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To Change China: Western Advisers in China 1620-1960 by Jonathan Spence. Little Brown, Boston, 1969. Reissued with a new introduction and conclusion by Penguin Books, 1980, xvi, 335 pp. Currently out of print, used copies may be purchased via the web through or Prices range from $8.99 to $50.24. Many university and college libraries will have this classic as well as some public libraries.

Reviewed by Daniel Bays

Some who are enthusiastic about engaging in China ministry today should probably do a little homework and discover the historical record of their predecessors. This is a story that goes back to 1583 and the arrival of the talented Matteo Ricci in China. To Change China is a classic in the field of Sino-Western relations, and still makes profitable reading today.

It was written by Jonathan Spence, Professor of Chinese history at Yale (and in my opinion today’s most eminent China scholar) early in his career in the late 1960s, in the midst of the turmoil of the Cultural Revolution. Spence framed a new introduction and conclusion for its reissue in 1980, just as China’s reform programs accelerated social and intellectual change in China and, not coincidentally, created a whole new set of opportunities for Christians to live and work in China.

Although it is not a comprehensive history or specific analysis of missions alone, Spence’s ability to tell a compelling story, and the strong personalities of most of the characters described in this work, make for a memorable read. Unfortunately, the book is now out of print, although it can still be found in many libraries and used bookshops.1 It is well worth searching for.

The sixteen individuals profiled by Spence in this work were in China at various times between the early 1600s and the late 1940s. Only six of them were, technically speaking, Christian missionaries, but they were all convinced they had some body of truth, or skills, that they were eager to offer the Chinese. The religious missionaries included Adam Schall von Bell and Ferdinand Verbiest, 17th century Jesuit astronomers; Peter Parker, the first modern medical missionary to China in the 1830s; W.A.P. Martin and John Fryer, intellectuals who worked with China’s scholars and were employed by Chinese government agencies as teachers and translators in the late 1800s; and Edward Hume, distinguished missionary educator and head of Yale-in-China during the first three decades of the 20th century. Some of the secular “missionaries” were Mikhail Borodin, brilliant carrier of the gospel of Marxism in the 1920s, O.J. Todd, dedicated civil engineer who was eager to save China from the scourge of floods and natural disasters, and Norman Bethune, a Canadian M.D. who literally poured out his life healing sick and wounded Chinese during the war with Japan.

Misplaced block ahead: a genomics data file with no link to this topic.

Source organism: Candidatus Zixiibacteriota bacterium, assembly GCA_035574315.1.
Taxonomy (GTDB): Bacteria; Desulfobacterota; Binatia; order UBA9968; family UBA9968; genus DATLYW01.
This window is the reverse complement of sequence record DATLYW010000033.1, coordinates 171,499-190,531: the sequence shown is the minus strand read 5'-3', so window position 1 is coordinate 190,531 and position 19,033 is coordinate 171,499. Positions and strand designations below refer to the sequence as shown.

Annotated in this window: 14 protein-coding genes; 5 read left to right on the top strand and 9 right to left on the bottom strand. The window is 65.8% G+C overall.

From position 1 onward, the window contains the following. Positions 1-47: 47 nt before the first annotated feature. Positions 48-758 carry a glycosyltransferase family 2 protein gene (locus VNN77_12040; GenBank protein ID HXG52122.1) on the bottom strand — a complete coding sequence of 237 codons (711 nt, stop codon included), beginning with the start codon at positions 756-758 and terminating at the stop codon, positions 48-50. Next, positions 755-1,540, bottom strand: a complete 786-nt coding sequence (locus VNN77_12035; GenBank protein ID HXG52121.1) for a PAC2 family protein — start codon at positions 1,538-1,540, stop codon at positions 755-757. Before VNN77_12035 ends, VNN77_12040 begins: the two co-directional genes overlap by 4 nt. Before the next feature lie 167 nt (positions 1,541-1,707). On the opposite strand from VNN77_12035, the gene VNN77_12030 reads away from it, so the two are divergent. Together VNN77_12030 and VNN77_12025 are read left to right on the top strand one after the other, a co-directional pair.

The lives of these individuals and the role they played in China constitute, in Spence’s words, “more a cautionary tale than an inspirational tract” (p. 291). Some showed, at times, commendable attributes: tenacity, energy, sensitivity, organizational genius, personal courage, and dedication. But most also showed, more frequently than we are comfortable in reading, arrogance, impatience, intolerance, and tactlessness—qualities which often turned their Chinese colleagues and associates against them and resulted in their own disappointment, bitterness or cynicism.

One of the recurring themes of this work is the complexity of motives of these historical figures. While they wanted to bring the gospel to Chinese people, at the same time they wanted to bring social improvement (to “uplift” Chinese civilization) and help China reform and modernize. They were also often looking for a place in which to make their distinctive personal mark or imprint—to make a difference. Sooner or later, most were disappointed when the Chinese they dealt with ignored, rejected or distorted the message they were offering. Then they tended to throw themselves even more into “The Work” (whether evangelism, teaching, medicine, or whatever), or withdraw into bitterness. One of the most poignant stories is that of Peter Parker, who as a medical missionary did vast amounts of human good, but converted almost no one, and in the last part of his life ended up very frustrated with China—in Spence’s words, “incontinently angered by those he had meant to love” (p. 56).

For Christian teachers working in China, the examples of Martin and Fryer are perhaps relevant. Both ended up working for decades in China, doing important educational and translation work. In the end, however, being reminded that they were just employees, their Chinese employer would pick and choose what seemed useful, rejecting the rest and always keeping the foreigner in the position of outsider. Edward Hume is an example of the tensions between expectations of the home constituency (the Yale-in-China board in the U.S.) and what his conscience and personal experience told him to do on the ground in China. Unable to reconcile the two, he ended up resigning and leaving China.

There is a certain amount of glorified missions “history” written about China, for example, on Hudson Taylor, Griffith John, or other heroes or martyrs such as the victims of the Boxers in 1900 or, later, John and Betty Stam. That has its place. But sometimes the analytical eye of the secular scholar can also be a valuable resource to the Christian who feels called to go to China. This old but still-relevant book by Jonathan Spence, full of examples of those whose hubris or presumption led to disappointment, can remind that person that she or he needs to go to China not to solve problems, nor to advise, much less “To Change China,” but to serve.

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Daniel Bays

Daniel H. Bays, Ph.D., is Professor of History and Director of the Asian Studies Program at Calvin College, Grand Rapids, Michigan.View Full Bio